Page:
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Re: The Golden Rules of CQB

Post by Ryan » Sun Dec 02, 2012 2:26 pm

One that I try to conduct is to always split the area, be it an opening or alleyway. I use this principle if you're closed off on a narrow angle then whoever holds that angle has the right to just pick off, suppress, move upon or use an aid against their opponent because they are in the dominating position. To open up solutions you can split the area or virtually maneuver around it.
CQB-TEAM Education and Motivation.

"Pragmatism over theory."
"Anyone with a weapon is just as deadly as the next person."
"Unopposed CQB is always a success, if you wanted you could moonwalk into the room holding a Pepsi."

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Re: The Golden Rules of CQB

Post by tacticalguy » Sun Dec 02, 2012 4:20 pm

Ryan wrote:One that I try to conduct is to always split the area, be it an opening or alleyway. I use this principle if you're closed off on a narrow angle then whoever holds that angle has the right to just pick off, suppress, move upon or use an aid against their opponent because they are in the dominating position. To open up solutions you can split the area or virtually maneuver around it.
Good rule based on a solid geometrical fact. Angles in alleys and tight spaces are not your friends if you're trying to move quickly.
If you have `cleared' all the rooms and met no resistance, you and your entry team have probably kicked in the door of the wrong house.
(Murphy's Cop Laws)

The greatest enemy of a good plan is the dream of a perfect plan. (Von Clausewitz)

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Re: The Golden Rules of CQB

Post by Ryan » Mon Jan 14, 2013 1:14 am

"Always ride the door all the way to the wall to ensure behind it is clear."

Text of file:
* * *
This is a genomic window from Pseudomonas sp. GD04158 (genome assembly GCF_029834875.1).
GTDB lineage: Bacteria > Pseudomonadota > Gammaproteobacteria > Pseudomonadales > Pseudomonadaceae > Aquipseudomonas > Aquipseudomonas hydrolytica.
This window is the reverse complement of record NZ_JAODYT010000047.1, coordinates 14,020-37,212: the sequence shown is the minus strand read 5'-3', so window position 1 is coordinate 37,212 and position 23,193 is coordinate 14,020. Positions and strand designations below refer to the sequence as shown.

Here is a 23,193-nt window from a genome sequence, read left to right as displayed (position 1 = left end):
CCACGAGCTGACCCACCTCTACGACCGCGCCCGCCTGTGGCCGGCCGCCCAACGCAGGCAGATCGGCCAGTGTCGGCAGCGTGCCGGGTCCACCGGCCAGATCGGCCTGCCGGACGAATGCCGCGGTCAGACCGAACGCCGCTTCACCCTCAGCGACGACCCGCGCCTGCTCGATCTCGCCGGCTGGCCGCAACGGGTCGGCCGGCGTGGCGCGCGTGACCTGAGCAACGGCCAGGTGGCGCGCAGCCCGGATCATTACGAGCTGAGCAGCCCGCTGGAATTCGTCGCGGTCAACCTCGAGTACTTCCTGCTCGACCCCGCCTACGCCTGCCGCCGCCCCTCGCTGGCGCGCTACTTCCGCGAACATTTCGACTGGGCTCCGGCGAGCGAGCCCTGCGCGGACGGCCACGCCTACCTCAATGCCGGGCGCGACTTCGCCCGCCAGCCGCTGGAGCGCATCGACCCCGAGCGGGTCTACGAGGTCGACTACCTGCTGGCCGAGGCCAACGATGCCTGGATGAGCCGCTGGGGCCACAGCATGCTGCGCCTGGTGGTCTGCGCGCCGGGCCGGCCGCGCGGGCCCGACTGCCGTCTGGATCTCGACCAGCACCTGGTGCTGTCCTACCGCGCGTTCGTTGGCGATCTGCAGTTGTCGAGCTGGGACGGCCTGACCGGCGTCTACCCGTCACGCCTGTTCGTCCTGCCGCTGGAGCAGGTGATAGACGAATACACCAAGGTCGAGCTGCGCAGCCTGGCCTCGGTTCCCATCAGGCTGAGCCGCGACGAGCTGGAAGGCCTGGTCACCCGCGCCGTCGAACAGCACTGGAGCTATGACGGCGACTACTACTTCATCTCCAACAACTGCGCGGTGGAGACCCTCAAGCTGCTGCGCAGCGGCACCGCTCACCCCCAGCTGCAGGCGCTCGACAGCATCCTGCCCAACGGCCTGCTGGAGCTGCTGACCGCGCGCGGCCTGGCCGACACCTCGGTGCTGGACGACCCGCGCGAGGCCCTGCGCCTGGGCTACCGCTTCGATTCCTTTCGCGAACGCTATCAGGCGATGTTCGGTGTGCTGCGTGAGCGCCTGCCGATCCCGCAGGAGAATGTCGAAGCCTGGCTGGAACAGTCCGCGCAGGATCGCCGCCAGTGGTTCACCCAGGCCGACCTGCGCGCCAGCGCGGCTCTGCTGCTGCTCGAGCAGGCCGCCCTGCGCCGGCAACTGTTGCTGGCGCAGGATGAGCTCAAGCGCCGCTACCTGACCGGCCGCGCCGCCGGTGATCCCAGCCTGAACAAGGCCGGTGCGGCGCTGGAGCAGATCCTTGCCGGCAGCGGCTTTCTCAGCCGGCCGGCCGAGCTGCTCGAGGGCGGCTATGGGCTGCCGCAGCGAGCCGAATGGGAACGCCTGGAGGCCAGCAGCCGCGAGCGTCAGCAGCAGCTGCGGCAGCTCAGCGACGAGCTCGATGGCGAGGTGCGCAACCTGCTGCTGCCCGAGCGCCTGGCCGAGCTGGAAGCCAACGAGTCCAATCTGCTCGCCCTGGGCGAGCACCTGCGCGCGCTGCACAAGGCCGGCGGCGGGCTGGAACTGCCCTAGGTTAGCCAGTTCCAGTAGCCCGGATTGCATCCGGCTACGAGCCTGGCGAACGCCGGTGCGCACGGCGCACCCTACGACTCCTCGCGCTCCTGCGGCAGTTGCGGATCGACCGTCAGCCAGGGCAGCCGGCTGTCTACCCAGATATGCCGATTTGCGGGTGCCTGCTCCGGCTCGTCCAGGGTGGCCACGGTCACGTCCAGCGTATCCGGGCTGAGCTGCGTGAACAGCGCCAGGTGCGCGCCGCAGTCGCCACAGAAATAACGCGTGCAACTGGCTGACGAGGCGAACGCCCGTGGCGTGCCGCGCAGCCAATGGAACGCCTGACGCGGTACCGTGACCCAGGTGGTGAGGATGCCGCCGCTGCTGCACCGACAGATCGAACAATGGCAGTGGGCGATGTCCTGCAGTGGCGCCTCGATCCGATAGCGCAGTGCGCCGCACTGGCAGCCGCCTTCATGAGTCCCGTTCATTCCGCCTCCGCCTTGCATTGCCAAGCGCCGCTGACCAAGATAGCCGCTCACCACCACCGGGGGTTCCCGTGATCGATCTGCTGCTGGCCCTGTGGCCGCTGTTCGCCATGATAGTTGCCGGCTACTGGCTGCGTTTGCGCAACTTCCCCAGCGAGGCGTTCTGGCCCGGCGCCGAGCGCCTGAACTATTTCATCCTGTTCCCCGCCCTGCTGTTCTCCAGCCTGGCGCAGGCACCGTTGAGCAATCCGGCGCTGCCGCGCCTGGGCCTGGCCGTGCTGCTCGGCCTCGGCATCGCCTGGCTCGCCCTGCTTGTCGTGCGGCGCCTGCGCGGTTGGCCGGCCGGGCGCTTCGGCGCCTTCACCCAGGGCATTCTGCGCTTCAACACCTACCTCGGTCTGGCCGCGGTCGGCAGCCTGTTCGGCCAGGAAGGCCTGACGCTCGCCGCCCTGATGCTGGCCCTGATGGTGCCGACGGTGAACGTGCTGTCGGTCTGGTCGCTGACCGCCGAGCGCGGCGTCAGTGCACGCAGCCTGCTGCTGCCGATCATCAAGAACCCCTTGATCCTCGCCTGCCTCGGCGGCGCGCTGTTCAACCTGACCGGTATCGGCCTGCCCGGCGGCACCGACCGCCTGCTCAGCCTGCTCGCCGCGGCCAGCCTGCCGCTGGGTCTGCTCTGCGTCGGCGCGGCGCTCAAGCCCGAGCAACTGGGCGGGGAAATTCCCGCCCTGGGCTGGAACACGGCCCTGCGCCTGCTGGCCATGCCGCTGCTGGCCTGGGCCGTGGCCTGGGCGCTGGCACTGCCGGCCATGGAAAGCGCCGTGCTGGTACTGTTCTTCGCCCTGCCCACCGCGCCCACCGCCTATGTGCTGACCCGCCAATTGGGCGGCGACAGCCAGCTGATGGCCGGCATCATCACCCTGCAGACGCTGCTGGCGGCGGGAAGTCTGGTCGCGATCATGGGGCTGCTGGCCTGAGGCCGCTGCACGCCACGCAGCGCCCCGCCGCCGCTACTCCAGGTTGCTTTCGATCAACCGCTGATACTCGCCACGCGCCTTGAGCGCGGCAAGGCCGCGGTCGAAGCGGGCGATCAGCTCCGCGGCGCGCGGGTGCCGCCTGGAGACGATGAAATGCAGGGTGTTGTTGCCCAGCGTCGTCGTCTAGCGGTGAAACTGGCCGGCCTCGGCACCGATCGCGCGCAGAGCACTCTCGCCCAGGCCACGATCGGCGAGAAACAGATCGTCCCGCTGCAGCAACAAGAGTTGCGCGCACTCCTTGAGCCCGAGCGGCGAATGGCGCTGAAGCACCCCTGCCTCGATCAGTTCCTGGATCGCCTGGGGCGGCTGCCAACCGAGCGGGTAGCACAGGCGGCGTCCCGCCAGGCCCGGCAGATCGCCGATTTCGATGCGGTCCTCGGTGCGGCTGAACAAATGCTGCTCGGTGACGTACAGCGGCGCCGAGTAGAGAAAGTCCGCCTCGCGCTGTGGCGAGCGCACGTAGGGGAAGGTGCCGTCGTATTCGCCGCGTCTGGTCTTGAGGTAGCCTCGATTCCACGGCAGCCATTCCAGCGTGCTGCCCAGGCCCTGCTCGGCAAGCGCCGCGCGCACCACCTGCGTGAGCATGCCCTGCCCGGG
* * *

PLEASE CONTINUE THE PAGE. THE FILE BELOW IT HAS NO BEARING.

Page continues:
CQB-TEAM Education and Motivation.

"Pragmatism over theory."
"Anyone with a weapon is just as deadly as the next person."
"Unopposed CQB is always a success, if you wanted you could moonwalk into the room holding a Pepsi."

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Re: The Golden Rules of CQB

Post by Ryan » Sat Jan 26, 2013 11:53 pm

Improvise. Adapt. Overcome.

Good golden rule or too general?
CQB-TEAM Education and Motivation.

"Pragmatism over theory."
"Anyone with a weapon is just as deadly as the next person."
"Unopposed CQB is always a success, if you wanted you could moonwalk into the room holding a Pepsi."

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tacticalguy
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Re: The Golden Rules of CQB

Post by tacticalguy » Mon Feb 04, 2013 12:33 pm

Ryan wrote:Improvise. Adapt. Overcome.

Good golden rule or too general?
The U.S.M.C. motto? A lot of merit in that statement. Yes, it's general but, it also states two of the leading hallmarks of good tactical theory, improvisation and adaptability, as well improving esprit de corp with it's promise of success. I kind of see it this way, "improvise+adapt=overcome".
If you have `cleared' all the rooms and met no resistance, you and your entry team have probably kicked in the door of the wrong house.
(Murphy's Cop Laws)

The greatest enemy of a good plan is the dream of a perfect plan. (Von Clausewitz)

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Re: The Golden Rules of CQB

Post by Ryan » Mon Feb 18, 2013 3:36 am

Yes. I like mottos, they relate to rules to live by AND fight by. For example: Opportunity, ability, intent. They keys to be able to succeed before the event even occurs. I like general quotes in that sense, it relates to your daily habits and training-come-experience as well as the combat picture.
CQB-TEAM Education and Motivation.

"Pragmatism over theory."
"Anyone with a weapon is just as deadly as the next person."
"Unopposed CQB is always a success, if you wanted you could moonwalk into the room holding a Pepsi."

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Re: The Golden Rules of CQB

Post by jimothy_183 » Mon Feb 18, 2013 7:37 am

Yeah I Like to call them martial proverbs. :P '

A famous series of those, what I'm sure you've heard of, would be Murphy's Laws of Combat.
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Re: The Golden Rules of CQB

Post by tacticalguy » Tue Feb 19, 2013 4:42 am

jimothy_183 wrote:Yeah I Like to call them martial proverbs. :P '

A famous series of those, what I'm sure you've heard of, would be Murphy's Laws of Combat.
Yup, learned all about 'em when I first went into the U.S. Army in the '80s.
If you have `cleared' all the rooms and met no resistance, you and your entry team have probably kicked in the door of the wrong house.
(Murphy's Cop Laws)

The greatest enemy of a good plan is the dream of a perfect plan. (Von Clausewitz)